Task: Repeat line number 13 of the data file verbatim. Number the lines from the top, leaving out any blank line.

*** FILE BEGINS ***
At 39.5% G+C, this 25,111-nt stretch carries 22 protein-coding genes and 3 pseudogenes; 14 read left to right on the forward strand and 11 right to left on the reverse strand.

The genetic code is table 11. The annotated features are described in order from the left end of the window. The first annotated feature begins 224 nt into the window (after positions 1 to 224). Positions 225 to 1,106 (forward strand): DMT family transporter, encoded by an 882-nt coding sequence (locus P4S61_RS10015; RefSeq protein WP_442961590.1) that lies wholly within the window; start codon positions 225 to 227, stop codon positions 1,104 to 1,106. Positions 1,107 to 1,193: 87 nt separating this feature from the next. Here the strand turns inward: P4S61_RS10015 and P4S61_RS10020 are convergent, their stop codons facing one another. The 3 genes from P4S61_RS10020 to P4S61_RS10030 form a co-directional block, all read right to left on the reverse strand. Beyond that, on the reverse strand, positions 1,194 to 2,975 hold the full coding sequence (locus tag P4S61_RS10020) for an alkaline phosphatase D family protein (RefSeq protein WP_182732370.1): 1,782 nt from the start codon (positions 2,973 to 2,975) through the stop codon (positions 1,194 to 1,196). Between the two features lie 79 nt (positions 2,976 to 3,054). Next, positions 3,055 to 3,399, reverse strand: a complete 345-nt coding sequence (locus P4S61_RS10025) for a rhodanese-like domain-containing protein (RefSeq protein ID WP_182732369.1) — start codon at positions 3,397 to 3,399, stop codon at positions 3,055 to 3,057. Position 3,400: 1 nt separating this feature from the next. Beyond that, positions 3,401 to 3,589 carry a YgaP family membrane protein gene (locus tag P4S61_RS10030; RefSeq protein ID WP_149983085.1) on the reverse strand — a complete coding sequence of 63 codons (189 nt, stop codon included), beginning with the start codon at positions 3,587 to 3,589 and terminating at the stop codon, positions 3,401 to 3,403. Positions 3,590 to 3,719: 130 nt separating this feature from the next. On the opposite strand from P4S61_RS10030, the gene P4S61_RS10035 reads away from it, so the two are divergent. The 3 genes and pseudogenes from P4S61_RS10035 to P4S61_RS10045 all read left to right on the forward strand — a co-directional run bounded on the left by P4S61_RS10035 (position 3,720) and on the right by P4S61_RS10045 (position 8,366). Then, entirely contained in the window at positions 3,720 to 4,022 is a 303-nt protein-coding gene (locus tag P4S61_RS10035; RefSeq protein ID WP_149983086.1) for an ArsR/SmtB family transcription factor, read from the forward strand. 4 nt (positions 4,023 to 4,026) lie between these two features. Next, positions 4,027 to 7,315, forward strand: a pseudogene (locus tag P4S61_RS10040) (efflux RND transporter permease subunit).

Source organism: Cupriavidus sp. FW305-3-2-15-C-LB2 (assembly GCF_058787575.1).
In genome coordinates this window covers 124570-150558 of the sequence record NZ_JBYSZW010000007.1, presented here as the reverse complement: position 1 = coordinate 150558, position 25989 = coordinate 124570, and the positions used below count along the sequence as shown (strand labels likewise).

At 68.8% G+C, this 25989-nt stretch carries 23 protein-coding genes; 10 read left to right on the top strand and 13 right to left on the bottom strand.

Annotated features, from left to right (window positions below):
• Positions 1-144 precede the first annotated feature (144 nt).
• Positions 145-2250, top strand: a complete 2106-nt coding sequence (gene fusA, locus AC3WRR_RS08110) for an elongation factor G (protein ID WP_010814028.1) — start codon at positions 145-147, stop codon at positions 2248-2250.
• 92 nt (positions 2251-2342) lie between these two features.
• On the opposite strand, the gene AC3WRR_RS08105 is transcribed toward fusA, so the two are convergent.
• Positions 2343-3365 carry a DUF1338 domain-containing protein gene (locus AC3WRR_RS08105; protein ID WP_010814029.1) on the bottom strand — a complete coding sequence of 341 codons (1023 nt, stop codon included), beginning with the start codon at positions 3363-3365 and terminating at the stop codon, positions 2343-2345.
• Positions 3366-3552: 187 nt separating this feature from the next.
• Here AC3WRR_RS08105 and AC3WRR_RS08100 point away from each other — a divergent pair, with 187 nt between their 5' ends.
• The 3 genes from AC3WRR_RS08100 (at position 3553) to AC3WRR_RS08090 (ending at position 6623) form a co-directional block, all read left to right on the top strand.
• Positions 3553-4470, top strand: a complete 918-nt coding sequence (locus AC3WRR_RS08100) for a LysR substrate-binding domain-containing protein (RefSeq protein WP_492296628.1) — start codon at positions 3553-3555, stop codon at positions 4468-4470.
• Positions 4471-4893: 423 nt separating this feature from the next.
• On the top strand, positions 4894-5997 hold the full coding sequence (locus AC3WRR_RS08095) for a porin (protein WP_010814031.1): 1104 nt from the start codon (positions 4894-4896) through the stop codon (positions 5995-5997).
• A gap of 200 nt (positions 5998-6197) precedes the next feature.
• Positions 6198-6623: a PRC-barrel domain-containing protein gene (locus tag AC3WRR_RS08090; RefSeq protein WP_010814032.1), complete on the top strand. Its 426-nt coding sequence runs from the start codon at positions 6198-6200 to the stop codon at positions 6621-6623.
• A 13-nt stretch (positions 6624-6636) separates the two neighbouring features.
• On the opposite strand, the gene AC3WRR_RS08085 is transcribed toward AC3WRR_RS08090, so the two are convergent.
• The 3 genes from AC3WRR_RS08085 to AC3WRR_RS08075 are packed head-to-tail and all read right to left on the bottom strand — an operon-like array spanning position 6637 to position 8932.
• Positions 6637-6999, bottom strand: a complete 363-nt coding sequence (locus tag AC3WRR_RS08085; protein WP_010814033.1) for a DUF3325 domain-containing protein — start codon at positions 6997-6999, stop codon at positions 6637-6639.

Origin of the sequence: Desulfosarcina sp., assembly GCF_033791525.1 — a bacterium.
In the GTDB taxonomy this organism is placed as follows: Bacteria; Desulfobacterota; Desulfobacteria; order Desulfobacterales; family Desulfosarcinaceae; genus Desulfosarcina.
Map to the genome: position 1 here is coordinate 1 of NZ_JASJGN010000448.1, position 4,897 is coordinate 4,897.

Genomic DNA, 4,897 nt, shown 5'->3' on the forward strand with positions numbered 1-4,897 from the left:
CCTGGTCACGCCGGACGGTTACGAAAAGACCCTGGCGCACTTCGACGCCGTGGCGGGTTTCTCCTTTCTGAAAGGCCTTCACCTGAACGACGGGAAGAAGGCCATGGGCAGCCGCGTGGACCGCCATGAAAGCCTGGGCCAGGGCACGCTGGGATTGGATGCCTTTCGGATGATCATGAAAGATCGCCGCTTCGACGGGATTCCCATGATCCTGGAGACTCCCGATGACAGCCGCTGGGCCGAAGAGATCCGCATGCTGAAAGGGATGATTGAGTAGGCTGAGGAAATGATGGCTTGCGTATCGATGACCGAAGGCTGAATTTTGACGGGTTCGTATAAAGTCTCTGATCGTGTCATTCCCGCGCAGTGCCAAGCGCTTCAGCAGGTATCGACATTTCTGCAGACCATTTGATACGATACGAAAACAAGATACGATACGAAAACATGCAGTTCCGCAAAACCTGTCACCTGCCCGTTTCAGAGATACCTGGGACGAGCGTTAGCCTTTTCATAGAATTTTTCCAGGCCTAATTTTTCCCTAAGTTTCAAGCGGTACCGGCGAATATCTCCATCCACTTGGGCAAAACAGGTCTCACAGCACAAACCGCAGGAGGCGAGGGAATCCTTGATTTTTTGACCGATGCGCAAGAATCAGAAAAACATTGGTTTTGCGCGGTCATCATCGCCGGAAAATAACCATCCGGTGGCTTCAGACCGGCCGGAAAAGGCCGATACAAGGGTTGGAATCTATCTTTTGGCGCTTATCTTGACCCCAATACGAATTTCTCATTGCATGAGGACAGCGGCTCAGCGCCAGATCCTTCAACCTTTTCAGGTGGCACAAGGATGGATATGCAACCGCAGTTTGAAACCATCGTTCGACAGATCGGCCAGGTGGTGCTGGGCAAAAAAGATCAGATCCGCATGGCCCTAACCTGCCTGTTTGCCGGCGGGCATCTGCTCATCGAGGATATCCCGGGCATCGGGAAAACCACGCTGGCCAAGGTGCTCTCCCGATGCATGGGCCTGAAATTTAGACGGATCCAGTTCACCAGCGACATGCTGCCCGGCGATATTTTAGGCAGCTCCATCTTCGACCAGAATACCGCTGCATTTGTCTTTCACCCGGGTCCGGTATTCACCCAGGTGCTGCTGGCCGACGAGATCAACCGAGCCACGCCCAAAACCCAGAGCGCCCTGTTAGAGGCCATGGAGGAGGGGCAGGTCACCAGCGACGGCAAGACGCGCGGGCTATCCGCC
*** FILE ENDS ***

• Here AC3WRR_RS08105 and AC3WRR_RS08100 point away from each other — a divergent pair, with 187 nt between their 5' ends.